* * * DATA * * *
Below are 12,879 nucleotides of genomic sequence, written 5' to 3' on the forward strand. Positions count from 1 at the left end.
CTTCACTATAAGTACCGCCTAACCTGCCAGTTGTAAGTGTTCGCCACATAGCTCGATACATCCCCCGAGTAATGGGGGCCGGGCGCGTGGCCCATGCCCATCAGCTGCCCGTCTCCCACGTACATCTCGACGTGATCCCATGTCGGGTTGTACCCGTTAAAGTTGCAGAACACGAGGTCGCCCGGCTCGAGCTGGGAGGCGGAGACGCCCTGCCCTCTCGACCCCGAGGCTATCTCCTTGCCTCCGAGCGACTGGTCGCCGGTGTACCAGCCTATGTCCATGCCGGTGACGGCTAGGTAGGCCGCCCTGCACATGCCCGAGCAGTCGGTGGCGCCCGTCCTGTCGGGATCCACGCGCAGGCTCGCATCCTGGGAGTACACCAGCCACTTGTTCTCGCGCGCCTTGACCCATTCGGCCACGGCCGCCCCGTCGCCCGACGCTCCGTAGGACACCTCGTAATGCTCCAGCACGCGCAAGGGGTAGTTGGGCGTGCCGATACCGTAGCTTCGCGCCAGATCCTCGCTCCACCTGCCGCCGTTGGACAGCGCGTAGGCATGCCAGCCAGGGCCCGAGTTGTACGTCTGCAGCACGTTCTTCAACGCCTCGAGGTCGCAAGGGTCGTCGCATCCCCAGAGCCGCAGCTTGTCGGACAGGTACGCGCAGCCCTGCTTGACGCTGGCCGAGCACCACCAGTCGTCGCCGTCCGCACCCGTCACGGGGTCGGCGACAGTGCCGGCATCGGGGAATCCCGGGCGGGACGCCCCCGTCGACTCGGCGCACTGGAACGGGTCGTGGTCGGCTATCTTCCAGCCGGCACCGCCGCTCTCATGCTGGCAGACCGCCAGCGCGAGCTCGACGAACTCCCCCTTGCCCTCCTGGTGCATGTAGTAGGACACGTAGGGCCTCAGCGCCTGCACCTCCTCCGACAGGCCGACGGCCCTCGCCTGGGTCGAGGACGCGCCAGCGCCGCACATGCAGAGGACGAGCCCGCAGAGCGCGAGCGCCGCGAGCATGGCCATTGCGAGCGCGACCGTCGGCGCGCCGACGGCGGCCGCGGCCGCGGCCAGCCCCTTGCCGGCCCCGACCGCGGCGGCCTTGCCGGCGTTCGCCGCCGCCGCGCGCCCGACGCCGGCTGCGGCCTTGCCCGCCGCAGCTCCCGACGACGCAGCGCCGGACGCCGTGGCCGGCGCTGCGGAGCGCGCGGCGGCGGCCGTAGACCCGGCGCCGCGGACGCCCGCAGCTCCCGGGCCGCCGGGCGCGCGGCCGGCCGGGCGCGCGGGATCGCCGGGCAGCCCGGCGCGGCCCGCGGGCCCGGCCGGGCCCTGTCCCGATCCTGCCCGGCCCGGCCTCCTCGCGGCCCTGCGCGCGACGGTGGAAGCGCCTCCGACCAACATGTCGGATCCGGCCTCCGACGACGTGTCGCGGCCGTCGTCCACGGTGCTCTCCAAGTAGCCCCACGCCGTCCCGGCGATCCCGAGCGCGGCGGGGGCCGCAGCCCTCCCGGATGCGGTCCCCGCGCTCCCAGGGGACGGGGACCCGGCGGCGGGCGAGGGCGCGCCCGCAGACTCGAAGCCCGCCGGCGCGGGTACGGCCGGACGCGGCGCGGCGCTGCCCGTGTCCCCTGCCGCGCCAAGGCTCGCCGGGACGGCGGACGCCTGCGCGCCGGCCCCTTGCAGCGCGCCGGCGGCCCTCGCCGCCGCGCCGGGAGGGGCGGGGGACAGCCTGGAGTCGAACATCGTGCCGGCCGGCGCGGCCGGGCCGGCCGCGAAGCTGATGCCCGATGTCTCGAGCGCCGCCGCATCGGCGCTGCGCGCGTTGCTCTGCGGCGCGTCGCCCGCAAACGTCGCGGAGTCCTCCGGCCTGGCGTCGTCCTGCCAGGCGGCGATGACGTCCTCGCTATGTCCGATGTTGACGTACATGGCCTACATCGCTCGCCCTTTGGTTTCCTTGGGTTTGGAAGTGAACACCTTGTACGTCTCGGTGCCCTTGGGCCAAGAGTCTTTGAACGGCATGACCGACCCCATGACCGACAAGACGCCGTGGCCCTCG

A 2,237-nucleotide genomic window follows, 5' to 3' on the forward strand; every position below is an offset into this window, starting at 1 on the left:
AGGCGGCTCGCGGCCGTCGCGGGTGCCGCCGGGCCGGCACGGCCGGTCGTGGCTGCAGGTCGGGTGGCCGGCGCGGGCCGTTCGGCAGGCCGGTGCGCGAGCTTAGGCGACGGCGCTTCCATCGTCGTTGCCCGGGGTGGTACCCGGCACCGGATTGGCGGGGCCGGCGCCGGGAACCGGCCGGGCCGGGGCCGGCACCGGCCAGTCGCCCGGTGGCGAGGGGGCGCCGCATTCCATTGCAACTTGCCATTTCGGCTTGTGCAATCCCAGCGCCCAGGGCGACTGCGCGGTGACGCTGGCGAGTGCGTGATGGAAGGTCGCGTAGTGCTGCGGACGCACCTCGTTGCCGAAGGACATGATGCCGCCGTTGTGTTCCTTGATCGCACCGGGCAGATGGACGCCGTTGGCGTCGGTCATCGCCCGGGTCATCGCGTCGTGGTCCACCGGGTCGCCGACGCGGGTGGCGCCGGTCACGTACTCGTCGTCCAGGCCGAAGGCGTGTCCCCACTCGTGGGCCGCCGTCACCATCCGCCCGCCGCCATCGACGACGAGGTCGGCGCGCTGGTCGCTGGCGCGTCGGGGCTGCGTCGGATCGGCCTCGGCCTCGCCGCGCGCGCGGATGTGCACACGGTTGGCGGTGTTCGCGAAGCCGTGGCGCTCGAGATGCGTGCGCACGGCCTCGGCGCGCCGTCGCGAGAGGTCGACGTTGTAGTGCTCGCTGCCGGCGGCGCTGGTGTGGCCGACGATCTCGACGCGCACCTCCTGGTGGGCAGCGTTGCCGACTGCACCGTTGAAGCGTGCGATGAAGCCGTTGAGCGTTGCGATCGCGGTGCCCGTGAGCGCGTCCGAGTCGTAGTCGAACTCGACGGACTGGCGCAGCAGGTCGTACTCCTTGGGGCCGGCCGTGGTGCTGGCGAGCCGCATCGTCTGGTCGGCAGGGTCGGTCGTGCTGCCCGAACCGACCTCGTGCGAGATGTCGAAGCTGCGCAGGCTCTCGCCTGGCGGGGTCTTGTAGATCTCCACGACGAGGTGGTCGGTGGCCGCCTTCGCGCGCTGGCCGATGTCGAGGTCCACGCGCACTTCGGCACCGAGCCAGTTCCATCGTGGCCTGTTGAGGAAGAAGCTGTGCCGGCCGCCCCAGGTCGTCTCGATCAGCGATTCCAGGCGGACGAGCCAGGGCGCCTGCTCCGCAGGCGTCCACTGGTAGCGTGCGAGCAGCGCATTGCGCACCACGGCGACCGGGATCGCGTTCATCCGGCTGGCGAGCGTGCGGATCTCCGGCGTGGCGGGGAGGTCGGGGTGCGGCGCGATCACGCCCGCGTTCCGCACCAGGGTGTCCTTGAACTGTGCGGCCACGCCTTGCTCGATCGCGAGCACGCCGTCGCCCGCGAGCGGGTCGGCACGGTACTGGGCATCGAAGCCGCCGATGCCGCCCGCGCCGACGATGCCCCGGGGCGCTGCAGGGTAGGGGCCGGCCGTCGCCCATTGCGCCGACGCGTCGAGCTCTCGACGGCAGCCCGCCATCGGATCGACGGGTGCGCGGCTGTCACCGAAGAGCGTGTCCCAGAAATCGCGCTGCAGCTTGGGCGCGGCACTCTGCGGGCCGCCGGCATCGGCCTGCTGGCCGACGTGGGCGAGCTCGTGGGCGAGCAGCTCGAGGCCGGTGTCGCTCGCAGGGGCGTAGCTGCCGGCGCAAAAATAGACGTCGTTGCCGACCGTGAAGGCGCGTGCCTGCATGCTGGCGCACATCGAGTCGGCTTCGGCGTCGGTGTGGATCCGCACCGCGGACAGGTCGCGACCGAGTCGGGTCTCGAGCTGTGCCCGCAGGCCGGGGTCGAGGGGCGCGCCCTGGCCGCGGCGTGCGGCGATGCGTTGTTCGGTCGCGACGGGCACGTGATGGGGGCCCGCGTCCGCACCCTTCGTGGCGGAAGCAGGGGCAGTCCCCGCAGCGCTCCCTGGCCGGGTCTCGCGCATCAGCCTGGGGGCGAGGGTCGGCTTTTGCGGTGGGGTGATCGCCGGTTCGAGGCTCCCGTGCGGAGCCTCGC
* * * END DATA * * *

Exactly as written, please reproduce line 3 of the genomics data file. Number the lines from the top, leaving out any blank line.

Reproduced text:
A 2,237-nucleotide genomic window follows, 5' to 3' on the forward strand; every position below is an offset into this window, starting at 1 on the left: